We are excited to announce the new Open Philanthropy Technology Policy Fellowship. You can apply here until September 15th. This post will provide some background on the fellowship program and details on who we’d be excited to receive applications from.
Other resources for prospective applicants:
The fellowship aims to help grow the community of people working at the intersection of US policy and Open Philanthropy’s longtermism-motivated work, especially in AI and biosecurity. It provides selected applicants with policy-focused training and mentorship, and supports them in matching with a host organization for a full-time, fully-funded fellowship based in the Washington, DC area. Potential host organizations include...
One question that I'm curious about with respect to EA strategy is the extent to which people are or are not willing to change not just specific organizations they might donate too, but overall cause areas that they consider important focuses. I'm especially interested in "average donors" and people who are not necessarily explicitly EA -- I think this question is quite meaningful with respect to what kinds of outreach most generate value in the world.
Is there any research into this topic people could point me to, either from within the EA community or elsewhere?
Goth, Aidan & Stephen Clare (2020) Dr. Philip Tetlock’s forecasting research, Founders Pledge, November 27.
This report discusses plans for "work on methodological questions with an eye towards hosting a forecasting tournament focused on global catastrophic risks in summer 2021."(Read More)
Read & edited by: Garrett Baker
Spoilers ahead — listen to the episode beforehand if you don’t want to hear a rough summary first.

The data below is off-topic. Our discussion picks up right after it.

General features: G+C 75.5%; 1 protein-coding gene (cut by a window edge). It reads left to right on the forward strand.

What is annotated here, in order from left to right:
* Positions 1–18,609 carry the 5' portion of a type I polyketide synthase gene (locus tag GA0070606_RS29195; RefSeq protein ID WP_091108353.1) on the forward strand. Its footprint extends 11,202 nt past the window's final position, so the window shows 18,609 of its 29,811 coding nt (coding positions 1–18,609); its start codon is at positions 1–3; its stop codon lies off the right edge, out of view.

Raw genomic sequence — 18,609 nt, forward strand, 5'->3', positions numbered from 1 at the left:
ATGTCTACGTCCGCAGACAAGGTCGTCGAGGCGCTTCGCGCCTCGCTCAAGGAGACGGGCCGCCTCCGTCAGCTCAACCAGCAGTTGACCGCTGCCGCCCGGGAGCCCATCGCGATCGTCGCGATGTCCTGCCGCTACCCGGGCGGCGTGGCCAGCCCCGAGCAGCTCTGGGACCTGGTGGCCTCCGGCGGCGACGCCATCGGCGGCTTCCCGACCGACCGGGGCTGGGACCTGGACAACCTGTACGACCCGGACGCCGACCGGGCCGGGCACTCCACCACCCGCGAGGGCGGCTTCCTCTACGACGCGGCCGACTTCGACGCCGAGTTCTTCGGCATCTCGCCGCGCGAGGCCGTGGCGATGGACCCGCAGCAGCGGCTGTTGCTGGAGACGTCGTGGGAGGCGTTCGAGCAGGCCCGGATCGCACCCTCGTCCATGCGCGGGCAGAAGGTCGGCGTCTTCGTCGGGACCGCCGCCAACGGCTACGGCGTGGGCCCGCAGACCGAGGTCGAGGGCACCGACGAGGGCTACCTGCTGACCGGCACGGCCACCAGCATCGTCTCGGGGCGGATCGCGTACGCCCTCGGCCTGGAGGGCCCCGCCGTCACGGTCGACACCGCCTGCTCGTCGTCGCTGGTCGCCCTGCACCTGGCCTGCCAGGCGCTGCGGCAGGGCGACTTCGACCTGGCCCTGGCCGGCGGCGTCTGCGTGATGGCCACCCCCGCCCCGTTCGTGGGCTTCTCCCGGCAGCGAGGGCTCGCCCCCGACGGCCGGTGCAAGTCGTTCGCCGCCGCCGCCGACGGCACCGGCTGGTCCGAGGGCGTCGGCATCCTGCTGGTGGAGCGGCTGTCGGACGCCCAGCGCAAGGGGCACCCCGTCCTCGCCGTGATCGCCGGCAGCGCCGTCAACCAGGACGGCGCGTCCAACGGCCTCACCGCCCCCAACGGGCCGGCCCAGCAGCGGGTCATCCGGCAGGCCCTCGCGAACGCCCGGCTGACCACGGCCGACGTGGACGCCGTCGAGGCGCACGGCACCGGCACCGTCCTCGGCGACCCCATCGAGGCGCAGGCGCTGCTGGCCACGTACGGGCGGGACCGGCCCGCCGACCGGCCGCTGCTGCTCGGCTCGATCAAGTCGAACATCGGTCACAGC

I quite liked the "Playing God" episode of RadioLab.
The topic is triage, the practice of assigning priority to different patients in emergency medicine. By extension, to triage means to ration scarce resources. The episode treats triage as a rare phenomenon– in fact, it suggests that medical triage protocols were not taken very seriously in the US until after Hurricane Katrina– but triage is not a rare phenomenon at all. We are engaging in triage with every decision we make.
The stories in “Playing God” are gripping, particularly the story of a New Orleans hospital...
A response to Aaron Gertler's you should write about your job
When strangers ask me what I do, I often respond "I do drugs", and get a kick out of the confusion/amusement that appears on their faces.
I've know I wanted to become a chemist since I was 14. And I did.
I finished my master's in organic chemistry (more specifically organic synthesis, the science of assembling simple molecules into complex ones) and tried one year of PhD. Then I switched to the private sector, and have not regretted the decision for a day since.
In my experience, since private companies spend their own money, rather than the public's, and they care about feasibility more than about appearances, work is a lot more fast-paced in the private sector. Good enough...
Open Philanthropy (OP) is a the single largest donor in the EA space (with the possible exception of the Gates Foundation's global health interventions, though these are not generally considered part of EA) and so how much money they grant, and to what causes, have major implications for what the EA and longtermist landscape looks like. It has a bearing on many issues, including:
In recent years, OP has been granting about $280m per year ($298m in...